An American Traveler in North Korea

Selfie in front of the Mansudae Grand Monument, which features giant statues of Kim Il-sung and Kim Jong-il

In June of 2016 I entered the Democratic People’s Republic of Korea (DPRK), popularly known as North Korea. Now there’s a sentence that, just a few years ago, I never would have thought I’d be in position to write. In this post I’ll address some questions you might have about traveling to North Korea, and about the experience that I had.

Are you crazy? What were you thinking, going to North Korea? You’re lucky that you were even allowed to leave North Korea when you were done. Americans get arrested all the time there, and often for no reason at all.

During the run-up to my visit to North Korea, many of my friends back in the US expressed variations of this sentiment. They harbored what in my view was an exaggerated concern that I was likely to be detained—i.e., arrested and not permitted to exit the country. Their fears were probably amplified due to the . Warmbier, who was about to fly to Beijing, China, at the end of his tour, was yanked off the plane and arrested on charges of stealing a government propaganda poster from the (the Pyongyang hotel in which most tourists lodge). He subsequently confessed and was sentenced to 15 years of hard labor. Video evidence supposedly established Warmbier’s guilt.

While Warmbier’s sentence was draconian, I wasn’t terribly worried about being subjected to a similar fate. In fact, on average, one American tourist per year is detained in North Korea. This is out of roughly 2,000 Americans who descend upon that country annually. (Overall, some 5,000 Westerners visit North Korea every year.) So even if being arrested were a random occurrence (and I don’t believe it is), the odds of that fate befalling me were extremely low. I was confident that so long as I obeyed the laws, and didn’t do or say anything stupid, I would be permitted to return to Beijing on my own scheduled flight out of North Korea.

A view of Pyongyang from atop the Tower of the Juche Idea

Further helping me feel comfortable, I had arranged my travel to the DPRK through , a company run by Brits that’s been taking Westerners into the DPRK since the 1990s, and whose General Manager has personally visited the DPRK over 150 times. Thus, I felt that I was organizing my trip through a company that knows how things work in the DPRK and enjoys excellent relations with the North Korean government. (With that said, admittedly I wasn’t accompanied by any Koryo Tours personnel while inside the country, as I had opted for a private tour. If I’d gone on a group tour through the company, one of its representatives would have led the tour in conjunction with the two local guides.)

I made sure to follow my guides’ instructions to the letter. For example: I was directed to remain in the company of my local guides at all times when outside my hotel. I complied. When we visited the , which features giant statues of deceased former DPRK leaders Kim Il-sung and Kim Jong-il (see the photo at the top of this blog post), I was admonished not to take any selfies in front of the monument in “mocking” poses—and specifically, not to imitate the poses of either of the statues. Not only did I obey that demand, but I even acceded to pressure from my guides to bow down before the statues, and to buy a bouquet of flowers from a nearby vendor and lay it at their bases. Would I have been arrested if I’d “disrespected” the dead dictators by declining to bow before their statues? I’ll never know, but I wasn’t about to take that risk.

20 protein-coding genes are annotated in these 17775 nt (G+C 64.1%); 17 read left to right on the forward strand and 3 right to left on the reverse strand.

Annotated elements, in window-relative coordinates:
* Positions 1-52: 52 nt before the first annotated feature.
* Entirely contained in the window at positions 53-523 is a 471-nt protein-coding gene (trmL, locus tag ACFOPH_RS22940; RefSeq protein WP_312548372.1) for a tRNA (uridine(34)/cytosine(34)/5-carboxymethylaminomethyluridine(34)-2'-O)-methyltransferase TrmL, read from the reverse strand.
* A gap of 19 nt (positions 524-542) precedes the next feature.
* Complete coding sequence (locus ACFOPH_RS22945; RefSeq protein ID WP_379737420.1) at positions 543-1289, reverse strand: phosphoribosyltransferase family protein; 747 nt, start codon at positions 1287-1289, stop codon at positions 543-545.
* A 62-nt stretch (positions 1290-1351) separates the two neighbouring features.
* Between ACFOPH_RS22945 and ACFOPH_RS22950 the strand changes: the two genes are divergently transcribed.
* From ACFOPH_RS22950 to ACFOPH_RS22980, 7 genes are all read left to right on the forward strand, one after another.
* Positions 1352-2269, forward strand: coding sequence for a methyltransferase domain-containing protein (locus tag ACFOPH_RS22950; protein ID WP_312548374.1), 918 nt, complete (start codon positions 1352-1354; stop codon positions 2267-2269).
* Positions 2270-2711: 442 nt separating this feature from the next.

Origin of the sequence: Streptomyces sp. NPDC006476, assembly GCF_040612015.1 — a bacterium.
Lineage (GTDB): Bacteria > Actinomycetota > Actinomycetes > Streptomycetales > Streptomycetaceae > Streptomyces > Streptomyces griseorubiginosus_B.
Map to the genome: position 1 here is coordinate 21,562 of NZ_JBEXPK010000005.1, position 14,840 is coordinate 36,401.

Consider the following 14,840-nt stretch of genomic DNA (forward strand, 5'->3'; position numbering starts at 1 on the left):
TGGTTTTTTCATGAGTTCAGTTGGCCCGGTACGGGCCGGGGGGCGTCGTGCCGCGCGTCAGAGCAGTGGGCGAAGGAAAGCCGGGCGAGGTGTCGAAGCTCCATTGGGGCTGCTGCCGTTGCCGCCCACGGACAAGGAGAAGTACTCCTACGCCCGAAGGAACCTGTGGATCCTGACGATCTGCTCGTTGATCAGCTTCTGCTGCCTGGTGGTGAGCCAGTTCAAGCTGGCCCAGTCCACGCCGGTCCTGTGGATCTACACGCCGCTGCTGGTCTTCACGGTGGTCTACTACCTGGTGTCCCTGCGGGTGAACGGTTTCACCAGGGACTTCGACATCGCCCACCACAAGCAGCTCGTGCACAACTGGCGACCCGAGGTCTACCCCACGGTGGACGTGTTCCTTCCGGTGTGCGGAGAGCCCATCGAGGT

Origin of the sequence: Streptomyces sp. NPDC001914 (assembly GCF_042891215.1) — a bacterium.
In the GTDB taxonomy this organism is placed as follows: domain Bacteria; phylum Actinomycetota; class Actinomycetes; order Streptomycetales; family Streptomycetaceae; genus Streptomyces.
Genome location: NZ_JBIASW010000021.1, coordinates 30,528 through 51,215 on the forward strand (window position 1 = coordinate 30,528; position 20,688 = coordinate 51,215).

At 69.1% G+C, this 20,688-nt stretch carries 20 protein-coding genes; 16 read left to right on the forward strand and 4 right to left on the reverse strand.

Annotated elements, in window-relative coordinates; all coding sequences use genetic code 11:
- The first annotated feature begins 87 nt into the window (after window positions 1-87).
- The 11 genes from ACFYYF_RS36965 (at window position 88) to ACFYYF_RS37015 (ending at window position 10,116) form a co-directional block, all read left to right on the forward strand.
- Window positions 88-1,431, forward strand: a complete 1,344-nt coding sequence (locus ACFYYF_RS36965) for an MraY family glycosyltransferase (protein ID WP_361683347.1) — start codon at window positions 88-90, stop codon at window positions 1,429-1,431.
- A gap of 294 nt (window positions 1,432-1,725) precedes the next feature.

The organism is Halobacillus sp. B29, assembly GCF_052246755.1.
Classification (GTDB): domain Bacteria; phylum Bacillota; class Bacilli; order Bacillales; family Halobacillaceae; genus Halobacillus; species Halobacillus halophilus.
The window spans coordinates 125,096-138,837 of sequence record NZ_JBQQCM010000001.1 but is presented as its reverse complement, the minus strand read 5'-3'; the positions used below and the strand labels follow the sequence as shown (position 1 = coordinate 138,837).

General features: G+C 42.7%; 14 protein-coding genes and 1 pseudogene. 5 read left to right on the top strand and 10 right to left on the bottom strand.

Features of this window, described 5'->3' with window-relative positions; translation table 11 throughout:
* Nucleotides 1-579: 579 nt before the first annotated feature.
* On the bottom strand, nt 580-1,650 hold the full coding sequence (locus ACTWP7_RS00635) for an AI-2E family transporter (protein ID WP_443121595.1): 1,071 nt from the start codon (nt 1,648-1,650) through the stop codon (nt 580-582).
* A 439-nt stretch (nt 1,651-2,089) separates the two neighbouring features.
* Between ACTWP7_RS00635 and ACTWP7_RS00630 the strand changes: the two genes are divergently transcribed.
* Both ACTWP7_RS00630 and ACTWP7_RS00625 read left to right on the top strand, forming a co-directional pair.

The Monument to Party Founding commemorates the establishment of the Workers’ Party of Korea that rules the one-party state of North Korea

I also went out of my way to constantly tell my guides what I thought they wanted to hear—or at least to restrain myself from articulating what I was really thinking. For example, at one point one of my two local guides asked me, “How does your experience here compare with what you heard about us in your country?” If I’d been honest, I would have replied along the lines of, “This is exactly the oppressive totalitarian society I expected!” Instead, I said something like, “I’m keeping an open mind. And I see people just going about and living their lives, just like anywhere else.” I noted that, for instance, I’d seen citizens playing volleyball and chess along the Taedong River. Of course, it would have been more accurate for me to say, “They don’t have any human rights, but they’re going about their lives because what else can they do?”

Another memorable exchange occurred during my excursion to the demilitarized zone (DMZ) that serves as a buffer between North Korea and South Korea. A North Korean soldier briefly rode in the van with my guides and me, and in fact sat next to me, as we were driving between sites in the DMZ. The soldier turned to me and asked, “So you understand that the United States started the Korean War?” Although I knew that it was North Korea that had started the war, I readily responded, “Yes.” But I added, “Hey, don’t blame me! I wasn’t alive when it happened.”

The cult of worshipping the dead leaders is so strong, they even have flowers named after them, which I was shown in a floral exhibition

Why would you choose to travel to North Korea, knowing that your money would support a dictator who oppresses his people and has nuclear weapons?

I understand and respect this viewpoint. Initially I would note that the meager income that accrues to the regime from tourism is a drop in the bucket compared to the aid it receives from China. The money that I and other visitors spend in the country has no impact in keeping Kim Jong-un in power.